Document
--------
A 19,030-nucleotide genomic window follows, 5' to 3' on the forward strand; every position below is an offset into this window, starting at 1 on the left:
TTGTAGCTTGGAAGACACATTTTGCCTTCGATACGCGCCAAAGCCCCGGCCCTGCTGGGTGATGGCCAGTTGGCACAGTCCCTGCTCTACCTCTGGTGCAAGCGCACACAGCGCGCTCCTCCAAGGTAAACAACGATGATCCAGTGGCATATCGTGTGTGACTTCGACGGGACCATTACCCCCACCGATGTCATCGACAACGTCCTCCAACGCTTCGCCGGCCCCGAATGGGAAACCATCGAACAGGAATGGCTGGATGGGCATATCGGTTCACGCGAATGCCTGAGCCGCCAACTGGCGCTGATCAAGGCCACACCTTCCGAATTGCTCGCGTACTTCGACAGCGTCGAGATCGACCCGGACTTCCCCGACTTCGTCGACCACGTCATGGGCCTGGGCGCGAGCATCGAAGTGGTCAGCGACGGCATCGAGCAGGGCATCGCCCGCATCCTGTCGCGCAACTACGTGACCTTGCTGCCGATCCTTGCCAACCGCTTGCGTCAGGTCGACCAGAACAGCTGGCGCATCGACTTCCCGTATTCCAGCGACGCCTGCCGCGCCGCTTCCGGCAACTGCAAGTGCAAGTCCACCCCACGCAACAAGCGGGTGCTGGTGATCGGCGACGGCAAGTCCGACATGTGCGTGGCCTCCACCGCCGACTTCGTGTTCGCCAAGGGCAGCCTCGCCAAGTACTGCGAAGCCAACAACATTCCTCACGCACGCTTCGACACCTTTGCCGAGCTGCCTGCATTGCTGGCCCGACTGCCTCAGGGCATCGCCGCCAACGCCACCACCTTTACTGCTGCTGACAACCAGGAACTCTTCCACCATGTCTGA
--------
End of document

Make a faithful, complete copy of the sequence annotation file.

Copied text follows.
A 19,030-nucleotide genomic window follows, 5' to 3' on the forward strand; every position below is an offset into this window, starting at 1 on the left:
TTGTAGCTTGGAAGACACATTTTGCCTTCGATACGCGCCAAAGCCCCGGCCCTGCTGGGTGATGGCCAGTTGGCACAGTCCCTGCTCTACCTCTGGTGCAAGCGCACACAGCGCGCTCCTCCAAGGTAAACAACGATGATCCAGTGGCATATCGTGTGTGACTTCGACGGGACCATTACCCCCACCGATGTCATCGACAACGTCCTCCAACGCTTCGCCGGCCCCGAATGGGAAACCATCGAACAGGAATGGCTGGATGGGCATATCGGTTCACGCGAATGCCTGAGCCGCCAACTGGCGCTGATCAAGGCCACACCTTCCGAATTGCTCGCGTACTTCGACAGCGTCGAGATCGACCCGGACTTCCCCGACTTCGTCGACCACGTCATGGGCCTGGGCGCGAGCATCGAAGTGGTCAGCGACGGCATCGAGCAGGGCATCGCCCGCATCCTGTCGCGCAACTACGTGACCTTGCTGCCGATCCTTGCCAACCGCTTGCGTCAGGTCGACCAGAACAGCTGGCGCATCGACTTCCCGTATTCCAGCGACGCCTGCCGCGCCGCTTCCGGCAACTGCAAGTGCAAGTCCACCCCACGCAACAAGCGGGTGCTGGTGATCGGCGACGGCAAGTCCGACATGTGCGTGGCCTCCACCGCCGACTTCGTGTTCGCCAAGGGCAGCCTCGCCAAGTACTGCGAAGCCAACAACATTCCTCACGCACGCTTCGACACCTTTGCCGAGCTGCCTGCATTGCTGGCCCGACTGCCTCAGGGCATCGCCGCCAACGCCACCACCTTTACTGCTGCTGACAACCAGGAACTCTTCCACCATGTCTGA